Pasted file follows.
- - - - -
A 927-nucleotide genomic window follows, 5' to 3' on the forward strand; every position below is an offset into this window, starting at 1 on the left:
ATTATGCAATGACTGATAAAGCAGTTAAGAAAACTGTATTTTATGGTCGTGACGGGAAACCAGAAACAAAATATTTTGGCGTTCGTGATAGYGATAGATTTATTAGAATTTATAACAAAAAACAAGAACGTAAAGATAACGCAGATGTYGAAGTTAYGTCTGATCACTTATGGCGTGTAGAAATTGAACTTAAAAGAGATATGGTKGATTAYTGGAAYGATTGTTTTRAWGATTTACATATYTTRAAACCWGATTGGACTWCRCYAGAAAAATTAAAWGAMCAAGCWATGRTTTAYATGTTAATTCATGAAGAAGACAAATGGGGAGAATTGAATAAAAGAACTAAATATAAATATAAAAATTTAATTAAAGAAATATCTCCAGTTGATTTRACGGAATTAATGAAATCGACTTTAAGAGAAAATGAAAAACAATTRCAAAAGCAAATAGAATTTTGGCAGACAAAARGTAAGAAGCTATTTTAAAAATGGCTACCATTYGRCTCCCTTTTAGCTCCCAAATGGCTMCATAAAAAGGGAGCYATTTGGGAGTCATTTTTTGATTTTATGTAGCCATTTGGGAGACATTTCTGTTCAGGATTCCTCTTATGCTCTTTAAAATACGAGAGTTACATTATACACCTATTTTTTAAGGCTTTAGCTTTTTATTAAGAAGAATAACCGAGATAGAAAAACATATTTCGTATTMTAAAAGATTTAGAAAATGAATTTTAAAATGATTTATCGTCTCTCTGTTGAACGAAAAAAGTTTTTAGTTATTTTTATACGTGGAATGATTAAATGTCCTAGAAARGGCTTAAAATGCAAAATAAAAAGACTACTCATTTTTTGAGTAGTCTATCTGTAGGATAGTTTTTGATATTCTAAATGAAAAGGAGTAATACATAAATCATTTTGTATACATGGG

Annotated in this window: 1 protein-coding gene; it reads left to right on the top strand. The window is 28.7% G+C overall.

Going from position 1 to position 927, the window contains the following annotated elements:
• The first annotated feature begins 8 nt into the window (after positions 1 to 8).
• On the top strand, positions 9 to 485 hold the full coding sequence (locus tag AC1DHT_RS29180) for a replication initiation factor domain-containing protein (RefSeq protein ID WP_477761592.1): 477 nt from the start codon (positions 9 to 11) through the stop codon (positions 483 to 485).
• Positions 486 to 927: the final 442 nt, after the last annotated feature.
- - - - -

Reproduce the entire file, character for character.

A 927-nucleotide genomic window follows, 5' to 3' on the forward strand; every position below is an offset into this window, starting at 1 on the left:
ATTATGCAATGACTGATAAAGCAGTTAAGAAAACTGTATTTTATGGTCGTGACGGGAAACCAGAAACAAAATATTTTGGCGTTCGTGATAGYGATAGATTTATTAGAATTTATAACAAAAAACAAGAACGTAAAGATAACGCAGATGTYGAAGTTAYGTCTGATCACTTATGGCGTGTAGAAATTGAACTTAAAAGAGATATGGTKGATTAYTGGAAYGATTGTTTTRAWGATTTACATATYTTRAAACCWGATTGGACTWCRCYAGAAAAATTAAAWGAMCAAGCWATGRTTTAYATGTTAATTCATGAAGAAGACAAATGGGGAGAATTGAATAAAAGAACTAAATATAAATATAAAAATTTAATTAAAGAAATATCTCCAGTTGATTTRACGGAATTAATGAAATCGACTTTAAGAGAAAATGAAAAACAATTRCAAAAGCAAATAGAATTTTGGCAGACAAAARGTAAGAAGCTATTTTAAAAATGGCTACCATTYGRCTCCCTTTTAGCTCCCAAATGGCTMCATAAAAAGGGAGCYATTTGGGAGTCATTTTTTGATTTTATGTAGCCATTTGGGAGACATTTCTGTTCAGGATTCCTCTTATGCTCTTTAAAATACGAGAGTTACATTATACACCTATTTTTTAAGGCTTTAGCTTTTTATTAAGAAGAATAACCGAGATAGAAAAACATATTTCGTATTMTAAAAGATTTAGAAAATGAATTTTAAAATGATTTATCGTCTCTCTGTTGAACGAAAAAAGTTTTTAGTTATTTTTATACGTGGAATGATTAAATGTCCTAGAAARGGCTTAAAATGCAAAATAAAAAGACTACTCATTTTTTGAGTAGTCTATCTGTAGGATAGTTTTTGATATTCTAAATGAAAAGGAGTAATACATAAATCATTTTGTATACATGGG

Annotated in this window: 1 protein-coding gene; it reads left to right on the top strand. The window is 28.7% G+C overall.

Going from position 1 to position 927, the window contains the following annotated elements:
• The first annotated feature begins 8 nt into the window (after positions 1 to 8).
• On the top strand, positions 9 to 485 hold the full coding sequence (locus tag AC1DHT_RS29180) for a replication initiation factor domain-containing protein (RefSeq protein ID WP_477761592.1): 477 nt from the start codon (positions 9 to 11) through the stop codon (positions 483 to 485).
• Positions 486 to 927: the final 442 nt, after the last annotated feature.